From what he sees as a Wichita City Council member to what he sees in Topeka and Washington, Michael O’Donnell says government has overreached.
“In many cases, government is the problem, not the answer,” he said.
He plans to push for states’ rights that limit Washington’s influence if he’s elected to the Senate to represent District 25 in central-west Wichita, O’Donnell said. He faces Republican Sen. Jean Schodorf in the primary; the winner will compete against the Democratic primary winner and Libertarian Dave Thomas in November.
O’Donnell wants fewer requirements from the Department of Education and fewer regulations from the Environmental Protection Agency, which he said hurt business.
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“States should be able to craft our own environmental standards,” he said. “Instead, we have bureaucrats I assume have never set foot in Kansas crafting our regulations.”
Sometimes pushing Washington away can mean less federal funding. And some environmental rules are national because pollution can travel. But O’Donnell says the state needs to find ways to make that less of a burden on businesses.
His main target isn’t so much the physical environment as the economic one.
He said he generally likes the income tax plan signed by Gov. Sam Brownback earlier this year. The plan reduces rates on individual income and eliminates income taxes for farms and a wide variety of businesses. But O’Donnell said he wants to make Kansas more competitive in the region by lowering corporate taxes.
He also said he would push for a law that freezes property taxes for people when they reach age 65.
O’Donnell didn’t have specifics on how state or local governments might have to cut spending or find new streams of income to make that work.
“But I believe we can make it work,” he said. “We’ll cut if needed. It’s a quality of life issue.”
A commitment to taxpayers
O’Donnell’s small-government views have made him one of eight candidates supported by groups, such as Americans for Prosperity, that hope to make the Senate more conservative and more receptive to Brownback’s ideas.
He said his political views were largely forged growing up with a father who is a Baptist pastor and mother who is a teacher and Bel Aire City Council member.
He spent his early years in south Wichita. His family moved to Bel Aire after he finished first grade to be closer to Sunrise Christian Academy, where his mother works. O’Donnell graduated from the academy. He attended Baptist Bible College for a year before starting on a degree in history at Friends University. He graduated in 2007.
When he was 20, O’Donnell took his first official step into politics, running for mayor of Bel Aire. He finished second in a field of four. He took a job as an advertising account executive with Clear Channel and split time between living in a home he rented from Grace Baptist Church in southwest Wichita, where his father is a senior pastor, and his family’s home in Bel Aire.
At age 22 in 2007, he ran for Wichita City Council. But questions arose about his true residency. He was registered to vote at his parents’ house in Bel Aire when he filed for the Wichita seat, although he said he considered his home to be the house behind Grace Baptist Church.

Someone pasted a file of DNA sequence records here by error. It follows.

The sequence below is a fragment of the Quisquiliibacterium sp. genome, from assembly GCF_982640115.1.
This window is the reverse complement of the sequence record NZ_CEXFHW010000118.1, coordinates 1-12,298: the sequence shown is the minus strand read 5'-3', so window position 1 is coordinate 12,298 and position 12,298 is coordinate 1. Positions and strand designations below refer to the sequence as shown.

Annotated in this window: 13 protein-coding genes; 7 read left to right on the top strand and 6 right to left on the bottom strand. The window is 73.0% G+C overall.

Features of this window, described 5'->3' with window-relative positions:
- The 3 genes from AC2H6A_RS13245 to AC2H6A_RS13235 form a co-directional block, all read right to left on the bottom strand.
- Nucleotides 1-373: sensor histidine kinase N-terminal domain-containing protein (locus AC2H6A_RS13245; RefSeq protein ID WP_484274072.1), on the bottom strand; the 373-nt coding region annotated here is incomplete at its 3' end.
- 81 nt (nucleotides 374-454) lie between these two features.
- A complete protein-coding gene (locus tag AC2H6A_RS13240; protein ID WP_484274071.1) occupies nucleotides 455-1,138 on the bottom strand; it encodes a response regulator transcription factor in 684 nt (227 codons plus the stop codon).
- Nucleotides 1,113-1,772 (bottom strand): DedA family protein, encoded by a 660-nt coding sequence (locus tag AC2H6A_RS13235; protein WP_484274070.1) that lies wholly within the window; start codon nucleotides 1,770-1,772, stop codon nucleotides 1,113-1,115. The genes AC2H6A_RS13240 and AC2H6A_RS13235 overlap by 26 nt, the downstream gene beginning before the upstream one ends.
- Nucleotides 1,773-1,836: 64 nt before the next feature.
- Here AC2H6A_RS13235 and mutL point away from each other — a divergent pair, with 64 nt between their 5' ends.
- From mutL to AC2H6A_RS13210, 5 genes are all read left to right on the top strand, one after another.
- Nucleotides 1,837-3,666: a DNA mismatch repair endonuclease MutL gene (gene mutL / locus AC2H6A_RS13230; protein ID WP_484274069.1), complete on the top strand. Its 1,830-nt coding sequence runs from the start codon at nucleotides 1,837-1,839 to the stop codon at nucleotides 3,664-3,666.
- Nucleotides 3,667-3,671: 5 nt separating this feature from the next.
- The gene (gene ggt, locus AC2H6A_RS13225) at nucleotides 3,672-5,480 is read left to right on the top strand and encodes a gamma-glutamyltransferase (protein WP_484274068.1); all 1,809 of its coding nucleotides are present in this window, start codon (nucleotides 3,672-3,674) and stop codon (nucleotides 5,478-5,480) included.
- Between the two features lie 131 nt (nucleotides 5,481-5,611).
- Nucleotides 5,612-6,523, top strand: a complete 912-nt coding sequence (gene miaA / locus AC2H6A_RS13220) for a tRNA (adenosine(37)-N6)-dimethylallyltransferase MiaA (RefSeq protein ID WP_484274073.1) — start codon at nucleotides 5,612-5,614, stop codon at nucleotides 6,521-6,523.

A panel made up of the Sedgwick County elections commissioner, district attorney and register of deeds disqualified O’Donnell from the race.
Last year, he ran again for the District 4 Wichita City Council seat in southwest Wichita.
He beat Joshua Blick, who was supported by Mayor Carl Brewer, with 51 percent of the vote.
O’Donnell criticized Brewer’s endorsement of Blick, and the animosity between the two has surfaced frequently in debates at City Hall. O’Donnell has often been on the slim end of 6-1 votes to provide taxpayer-backed incentives for business developments.
O’Donnell, a 27-year-old whose birthday is the day before the Aug. 7 primary, also works for Wink Hartman’s portfolio of companies, including Hartman Arena.
One of O’Donnell’s most prominent votes was against a package of subsidies aimed at helping developers build the Ambassador Hotel and parking garage downtown.
Although proponents promoted the proposal as a way to produce construction and service jobs in Wichita, O’Donnell said he felt it was too much taxpayer risk compared with the jobs that could result.
“I do not believe taxpayers should be held accountable for whether a business fails or succeeds, whether it’s General Motors or the Ambassador Hotel,” he said. “We don’t share their profits, why should we share their loss?”
O’Donnell also voted against an incentive package in partnership with the state to give Hawker Beechcraft $2.5 million in return for retaining at least 3,600 jobs. At the time his opposition focused on discrepancies in how many jobs the contract would require Hawker to keep – the company and city officials promoted it as 4,000, although the contract dictated it only had to keep 3,600.
But O’Donnell said the company’s poor financial standing also played a role, and now he said he feels justified as the company works through bankruptcy – although he said he prays for a positive outcome and wants the company to be successful.
“My commitment to the taxpayers is of far greater importance than popularity,” he said.